31.  The Ombudsman thus considers that, with a  view to managing the expectations that interested parties might have when submitting comments on draft technical regulations, the Commission should provide clear explanations as to what interested parties should and should not expect. These explanations should be included on the TRIS website and in any acknowledgement of receipt.

Conclusions

Based on the inquiry, the Ombudsman closes this case with the following conclusions:

The Ombudsman has found no maladministration in how the Commission handled comments submitted by the complainant under the notification procedure set out in the Single Market Transparency Directive regarding German draft technical regulations.

As regards the alleged failure to provide the complainant with the date the standstill period ended, the Commission did provide this information to the complainant on request.

As regards the alleged failure to provide the complainant with the title of the notified measures, no further inquiries are justified since the complainant was, from other sources, aware of the title.

The complainant and the Commission will be informed of this decision.

Suggestions for improvement

The Commission should explain clearly what interested parties can expect in terms of the Commission’s reply after comments have been submitted under the notification procedure, both in the acknowledgement of receipt and on the TRIS website.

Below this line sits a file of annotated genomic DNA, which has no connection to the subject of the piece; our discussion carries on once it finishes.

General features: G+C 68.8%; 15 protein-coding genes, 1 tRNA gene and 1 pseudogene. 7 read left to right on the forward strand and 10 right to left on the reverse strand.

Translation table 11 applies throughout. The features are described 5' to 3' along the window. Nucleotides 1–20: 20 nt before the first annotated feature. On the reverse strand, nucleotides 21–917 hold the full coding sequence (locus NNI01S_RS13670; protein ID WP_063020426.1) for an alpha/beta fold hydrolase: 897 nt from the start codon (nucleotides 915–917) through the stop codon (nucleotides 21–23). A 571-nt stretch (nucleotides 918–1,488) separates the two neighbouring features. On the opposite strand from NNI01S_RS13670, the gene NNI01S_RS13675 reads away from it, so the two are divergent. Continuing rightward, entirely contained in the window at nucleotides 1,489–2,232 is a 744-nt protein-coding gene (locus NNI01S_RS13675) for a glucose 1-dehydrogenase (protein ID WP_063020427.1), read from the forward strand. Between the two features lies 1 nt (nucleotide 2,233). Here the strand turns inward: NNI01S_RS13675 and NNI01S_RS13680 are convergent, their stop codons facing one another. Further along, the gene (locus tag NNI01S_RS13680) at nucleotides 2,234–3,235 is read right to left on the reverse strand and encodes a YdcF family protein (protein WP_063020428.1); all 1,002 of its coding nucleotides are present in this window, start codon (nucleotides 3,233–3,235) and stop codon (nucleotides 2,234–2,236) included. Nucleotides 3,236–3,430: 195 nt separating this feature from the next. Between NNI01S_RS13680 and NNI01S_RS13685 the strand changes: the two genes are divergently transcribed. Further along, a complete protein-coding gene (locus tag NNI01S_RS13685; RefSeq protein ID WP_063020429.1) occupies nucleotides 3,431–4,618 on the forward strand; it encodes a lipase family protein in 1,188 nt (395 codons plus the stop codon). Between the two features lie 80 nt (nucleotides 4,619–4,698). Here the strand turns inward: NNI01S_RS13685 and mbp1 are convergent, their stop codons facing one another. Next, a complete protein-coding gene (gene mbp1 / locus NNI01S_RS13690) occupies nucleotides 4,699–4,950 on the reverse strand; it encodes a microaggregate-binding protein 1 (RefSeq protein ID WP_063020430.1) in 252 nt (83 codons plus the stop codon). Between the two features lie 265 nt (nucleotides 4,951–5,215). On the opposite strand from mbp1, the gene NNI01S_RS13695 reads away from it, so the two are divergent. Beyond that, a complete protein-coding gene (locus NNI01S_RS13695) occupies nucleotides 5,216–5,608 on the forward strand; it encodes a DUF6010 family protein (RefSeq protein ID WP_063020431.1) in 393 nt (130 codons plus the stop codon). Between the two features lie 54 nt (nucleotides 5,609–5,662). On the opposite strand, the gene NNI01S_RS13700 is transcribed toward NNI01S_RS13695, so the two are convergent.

The Commission should carefully monitor Member States’ use of confidential notifications under Article 5(4) of the Single Market Transparency Directive, and take the necessary measures in case of suspected abuse of that provision.

 

Emily O'Reilly

European Ombudsman

Strasbourg, 19/09/2019

 

[1] Directive (EU) 2015/1535 laying down a procedure for the provision of information in the field of technical regulations and of rules on Information Society services (‘Single Market Transparency Directive’): https://eur-lex.europa.eu/legal-content/EN/TXT/?uri=CELEX%3A32015L1535.

[2] Article 6 of the Single Market Transparency Directive.

[3] Article 6(2) of the Single Market Transparency Directive.

[4] Article 5(4) of the Single Market Transparency Directive.

[5] It states that the Standing Committee and the national authorities may seek expert advice from physical or legal persons in the private sector.

[6] Minutes of the 130th meeting of the Committee on Technical Regulations, Brussels, 19 October 2018, p. 5: https://ec.europa.eu/transparency/regexpert/index.cfm?do=groupDetail.groupMeetingDoc&docid=33980

[7] Regulation 1049/2001 regarding public access to European Parliament, Council and Commission documents: https://eur-lex.europa.eu/legal-content/EN/TXT/PDF/?uri=CELEX:32001R1049&from=EN.

[8] The Commission stated that it received 713 notifications of national draft technical regulations in 2018.